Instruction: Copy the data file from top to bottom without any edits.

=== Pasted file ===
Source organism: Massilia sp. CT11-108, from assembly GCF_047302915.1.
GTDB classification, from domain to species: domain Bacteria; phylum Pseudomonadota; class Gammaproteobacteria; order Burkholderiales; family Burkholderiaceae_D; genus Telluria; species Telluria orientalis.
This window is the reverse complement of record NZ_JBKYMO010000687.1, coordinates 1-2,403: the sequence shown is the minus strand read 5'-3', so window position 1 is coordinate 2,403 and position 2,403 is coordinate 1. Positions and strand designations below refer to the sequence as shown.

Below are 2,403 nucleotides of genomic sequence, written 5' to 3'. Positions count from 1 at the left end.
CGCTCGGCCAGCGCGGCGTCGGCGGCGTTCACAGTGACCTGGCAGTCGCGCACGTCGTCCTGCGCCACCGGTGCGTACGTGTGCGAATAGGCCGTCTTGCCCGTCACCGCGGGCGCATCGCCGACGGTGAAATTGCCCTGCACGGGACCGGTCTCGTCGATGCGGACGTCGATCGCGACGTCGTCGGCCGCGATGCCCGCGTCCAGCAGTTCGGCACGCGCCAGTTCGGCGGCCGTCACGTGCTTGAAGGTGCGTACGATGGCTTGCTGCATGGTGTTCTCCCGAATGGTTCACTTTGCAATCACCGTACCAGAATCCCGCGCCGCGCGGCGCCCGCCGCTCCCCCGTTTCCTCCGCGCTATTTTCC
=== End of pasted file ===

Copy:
Source organism: Massilia sp. CT11-108, from assembly GCF_047302915.1.
GTDB classification, from domain to species: domain Bacteria; phylum Pseudomonadota; class Gammaproteobacteria; order Burkholderiales; family Burkholderiaceae_D; genus Telluria; species Telluria orientalis.
This window is the reverse complement of record NZ_JBKYMO010000687.1, coordinates 1-2,403: the sequence shown is the minus strand read 5'-3', so window position 1 is coordinate 2,403 and position 2,403 is coordinate 1. Positions and strand designations below refer to the sequence as shown.

Below are 2,403 nucleotides of genomic sequence, written 5' to 3'. Positions count from 1 at the left end.
CGCTCGGCCAGCGCGGCGTCGGCGGCGTTCACAGTGACCTGGCAGTCGCGCACGTCGTCCTGCGCCACCGGTGCGTACGTGTGCGAATAGGCCGTCTTGCCCGTCACCGCGGGCGCATCGCCGACGGTGAAATTGCCCTGCACGGGACCGGTCTCGTCGATGCGGACGTCGATCGCGACGTCGTCGGCCGCGATGCCCGCGTCCAGCAGTTCGGCACGCGCCAGTTCGGCGGCCGTCACGTGCTTGAAGGTGCGTACGATGGCTTGCTGCATGGTGTTCTCCCGAATGGTTCACTTTGCAATCACCGTACCAGAATCCCGCGCCGCGCGGCGCCCGCCGCTCCCCCGTTTCCTCCGCGCTATTTTCC